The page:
In 1939, Rivera gave up his studies at Howard University and his post as a photographer at the Washington Tribune--D.C.'s largest black-owned publishing business--at the bequest of NCCU founder James E. Shepard. Shepard invited him to complete his degree at NCCU and organize the university's first news bureau. (Later, in 1957, Rivera would be invited by Vice President Richard Nixon to cover a tour through Africa and Europe.)
"It was easy to start the news bureau and be a student in 1939 because Central was just a college then and only had 502 students," says Rivera in a recent phone interview. "Only one student had a car, and we were family, everyone knew everyone, so the stories were easy to find. The trip with Richard Nixon was amazing. It was my first trip overseas, and it commemorated Ghana's independence from England. Hoisting the new flag over Ghana, it was an exciting scene as the British flag came down and the flag of Ghana passed it on the way up," he remembers.
NCCU's Art Museum pays tribute to Rivera and his historically informed and visually stimulating photographs with Alexander "Alex" Rivera: Picturing Black America. The exhibit showcases the diverse range of Rivera's black American subjects--from Thurgood Marshall to Mary McLeod Bethune to Duke Ellington--and highlights a career that was both local and international.
In one photo, taken during Ellington's visit to Durham in the 1940s, Rivera's artistic, informative approach captures Ellington dancing with a friend. Though Ellington and his band were forced to lodge in a train car (there were no hotels in Durham that accepted black visitors then), Rivera still catches a moment of pure joy, one that reflects not only Ellington's ability to cope with outside pressures, but also the resiliency of a culture that continually supported each other and made a living playing to crowds even in an area where racism dominated.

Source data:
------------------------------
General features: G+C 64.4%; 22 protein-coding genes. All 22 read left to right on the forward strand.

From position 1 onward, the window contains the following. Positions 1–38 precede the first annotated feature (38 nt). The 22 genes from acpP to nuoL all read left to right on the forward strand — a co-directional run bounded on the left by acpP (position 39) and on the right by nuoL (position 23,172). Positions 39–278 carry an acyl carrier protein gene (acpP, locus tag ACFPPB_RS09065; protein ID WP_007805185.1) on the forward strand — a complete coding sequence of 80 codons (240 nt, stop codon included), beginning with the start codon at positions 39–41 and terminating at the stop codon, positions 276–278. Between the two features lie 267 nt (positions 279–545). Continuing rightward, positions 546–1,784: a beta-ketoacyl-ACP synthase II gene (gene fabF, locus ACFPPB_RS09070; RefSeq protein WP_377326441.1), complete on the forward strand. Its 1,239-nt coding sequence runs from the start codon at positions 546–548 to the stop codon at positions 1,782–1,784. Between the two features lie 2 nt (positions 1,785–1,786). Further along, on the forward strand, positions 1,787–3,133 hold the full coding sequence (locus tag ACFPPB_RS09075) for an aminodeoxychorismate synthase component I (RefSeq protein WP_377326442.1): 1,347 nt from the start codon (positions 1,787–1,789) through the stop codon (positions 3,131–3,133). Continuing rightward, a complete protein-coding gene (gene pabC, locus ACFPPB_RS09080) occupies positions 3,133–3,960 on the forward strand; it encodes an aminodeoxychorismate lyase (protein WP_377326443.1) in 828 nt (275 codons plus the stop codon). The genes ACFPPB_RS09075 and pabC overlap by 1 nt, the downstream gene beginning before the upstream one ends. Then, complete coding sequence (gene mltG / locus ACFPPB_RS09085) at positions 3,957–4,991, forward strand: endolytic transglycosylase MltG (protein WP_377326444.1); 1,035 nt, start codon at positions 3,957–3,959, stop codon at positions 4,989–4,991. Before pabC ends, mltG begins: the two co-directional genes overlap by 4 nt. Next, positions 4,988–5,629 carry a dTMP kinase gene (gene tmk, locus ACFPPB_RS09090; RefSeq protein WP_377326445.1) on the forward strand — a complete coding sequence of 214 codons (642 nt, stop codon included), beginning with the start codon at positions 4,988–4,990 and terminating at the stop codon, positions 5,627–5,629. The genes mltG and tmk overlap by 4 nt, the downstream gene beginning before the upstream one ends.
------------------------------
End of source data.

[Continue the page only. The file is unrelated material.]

Robert Lawson, current NCCU photographer, remembers his first association with Rivera, when Lawson came to the university from a farm family that included nine sisters and brothers.
"I asked Mr. Rivera if he needed some yard work done, as I was working my way through school," Lawson says. "He asked if I thought I could learn photography, and for two years I developed, printed, sepia-toned and touched up photographs."
Sit-ins and Lawson's resulting jail time caused some rough moments with his boss, as Lawson would fall behind in his work. But, as he explains, "I pulled back on the student protests for desegregation and am very appreciative of the time I spent learning photography under Alex Rivera."
Rivera's contributions to journalism, history and the struggles of African Americans are worthy of much praise, but are his photographs worthy of an art museum?
Yes, and here's why: Knowing when to snap the shot is the most important aspect of photojournalism. All the other technical skills of photography are also required, but a great photojournalist does a lot more than focus, shoot, develop and print.
The genius of Rivera lies in his ability to capture the moment and tell a story--in real time. Like many of his colleagues, Rivera risked life and limb getting the most important stories of the day.